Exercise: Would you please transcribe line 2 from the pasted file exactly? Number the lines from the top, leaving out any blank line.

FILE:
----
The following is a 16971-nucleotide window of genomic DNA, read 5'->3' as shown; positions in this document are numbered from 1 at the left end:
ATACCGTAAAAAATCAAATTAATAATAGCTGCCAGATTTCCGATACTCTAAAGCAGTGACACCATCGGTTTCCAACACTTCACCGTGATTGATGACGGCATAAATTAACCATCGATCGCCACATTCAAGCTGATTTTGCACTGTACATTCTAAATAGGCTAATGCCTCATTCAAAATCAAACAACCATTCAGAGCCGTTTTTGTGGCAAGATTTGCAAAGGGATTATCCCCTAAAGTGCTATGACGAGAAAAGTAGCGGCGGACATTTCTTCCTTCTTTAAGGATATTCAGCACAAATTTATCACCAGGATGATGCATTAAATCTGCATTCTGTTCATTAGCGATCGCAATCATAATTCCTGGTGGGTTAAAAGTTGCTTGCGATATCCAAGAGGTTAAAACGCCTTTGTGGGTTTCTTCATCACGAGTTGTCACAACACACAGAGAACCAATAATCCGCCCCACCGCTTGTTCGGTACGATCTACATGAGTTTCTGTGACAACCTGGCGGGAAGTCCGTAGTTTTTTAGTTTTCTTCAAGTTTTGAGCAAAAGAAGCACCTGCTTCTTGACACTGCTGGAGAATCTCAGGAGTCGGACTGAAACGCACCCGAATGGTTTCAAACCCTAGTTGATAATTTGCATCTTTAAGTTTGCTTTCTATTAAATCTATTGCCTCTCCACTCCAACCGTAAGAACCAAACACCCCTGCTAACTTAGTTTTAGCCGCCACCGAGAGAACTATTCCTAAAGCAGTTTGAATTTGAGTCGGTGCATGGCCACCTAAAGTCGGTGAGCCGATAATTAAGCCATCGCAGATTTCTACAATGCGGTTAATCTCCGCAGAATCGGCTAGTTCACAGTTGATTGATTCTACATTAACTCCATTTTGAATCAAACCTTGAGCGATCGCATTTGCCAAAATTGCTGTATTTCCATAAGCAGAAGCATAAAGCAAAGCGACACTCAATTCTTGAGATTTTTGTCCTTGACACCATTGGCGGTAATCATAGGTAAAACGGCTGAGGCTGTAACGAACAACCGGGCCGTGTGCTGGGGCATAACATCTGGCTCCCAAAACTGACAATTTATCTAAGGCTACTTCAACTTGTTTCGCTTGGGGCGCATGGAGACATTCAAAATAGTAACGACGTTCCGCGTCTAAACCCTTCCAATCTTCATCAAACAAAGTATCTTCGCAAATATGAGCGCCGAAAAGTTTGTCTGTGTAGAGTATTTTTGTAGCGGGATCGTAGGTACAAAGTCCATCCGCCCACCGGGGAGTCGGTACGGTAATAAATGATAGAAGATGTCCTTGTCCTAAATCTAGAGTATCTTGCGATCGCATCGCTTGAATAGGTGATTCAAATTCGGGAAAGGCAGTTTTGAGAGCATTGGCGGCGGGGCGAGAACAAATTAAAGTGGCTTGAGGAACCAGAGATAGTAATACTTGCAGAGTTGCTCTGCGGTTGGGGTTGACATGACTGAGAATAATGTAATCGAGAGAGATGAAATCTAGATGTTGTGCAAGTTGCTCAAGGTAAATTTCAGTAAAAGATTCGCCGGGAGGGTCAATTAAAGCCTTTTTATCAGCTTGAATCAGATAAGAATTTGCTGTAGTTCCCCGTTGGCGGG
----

ATACCGTAAAAAATCAAATTAATAATAGCTGCCAGATTTCCGATACTCTAAAGCAGTGACACCATCGGTTTCCAACACTTCACCGTGATTGATGACGGCATAAATTAACCATCGATCGCCACATTCAAGCTGATTTTGCACTGTACATTCTAAATAGGCTAATGCCTCATTCAAAATCAAACAACCATTCAGAGCCGTTTTTGTGGCAAGATTTGCAAAGGGATTATCCCCTAAAGTGCTATGACGAGAAAAGTAGCGGCGGACATTTCTTCCTTCTTTAAGGATATTCAGCACAAATTTATCACCAGGATGATGCATTAAATCTGCATTCTGTTCATTAGCGATCGCAATCATAATTCCTGGTGGGTTAAAAGTTGCTTGCGATATCCAAGAGGTTAAAACGCCTTTGTGGGTTTCTTCATCACGAGTTGTCACAACACACAGAGAACCAATAATCCGCCCCACCGCTTGTTCGGTACGATCTACATGAGTTTCTGTGACAACCTGGCGGGAAGTCCGTAGTTTTTTAGTTTTCTTCAAGTTTTGAGCAAAAGAAGCACCTGCTTCTTGACACTGCTGGAGAATCTCAGGAGTCGGACTGAAACGCACCCGAATGGTTTCAAACCCTAGTTGATAATTTGCATCTTTAAGTTTGCTTTCTATTAAATCTATTGCCTCTCCACTCCAACCGTAAGAACCAAACACCCCTGCTAACTTAGTTTTAGCCGCCACCGAGAGAACTATTCCTAAAGCAGTTTGAATTTGAGTCGGTGCATGGCCACCTAAAGTCGGTGAGCCGATAATTAAGCCATCGCAGATTTCTACAATGCGGTTAATCTCCGCAGAATCGGCTAGTTCACAGTTGATTGATTCTACATTAACTCCATTTTGAATCAAACCTTGAGCGATCGCATTTGCCAAAATTGCTGTATTTCCATAAGCAGAAGCATAAAGCAAAGCGACACTCAATTCTTGAGATTTTTGTCCTTGACACCATTGGCGGTAATCATAGGTAAAACGGCTGAGGCTGTAACGAACAACCGGGCCGTGTGCTGGGGCATAACATCTGGCTCCCAAAACTGACAATTTATCTAAGGCTACTTCAACTTGTTTCGCTTGGGGCGCATGGAGACATTCAAAATAGTAACGACGTTCCGCGTCTAAACCCTTCCAATCTTCATCAAACAAAGTATCTTCGCAAATATGAGCGCCGAAAAGTTTGTCTGTGTAGAGTATTTTTGTAGCGGGATCGTAGGTACAAAGTCCATCCGCCCACCGGGGAGTCGGTACGGTAATAAATGATAGAAGATGTCCTTGTCCTAAATCTAGAGTATCTTGCGATCGCATCGCTTGAATAGGTGATTCAAATTCGGGAAAGGCAGTTTTGAGAGCATTGGCGGCGGGGCGAGAACAAATTAAAGTGGCTTGAGGAACCAGAGATAGTAATACTTGCAGAGTTGCTCTGCGGTTGGGGTTGACATGACTGAGAATAATGTAATCGAGAGAGATGAAATCTAGATGTTGTGCAAGTTGCTCAAGGTAAATTTCAGTAAAAGATTCGCCGGGAGGGTCAATTAAAGCCTTTTTATCAGCTTGAATCAGATAAGAATTTGCTGTAGTTCCCCGTTGGCGGG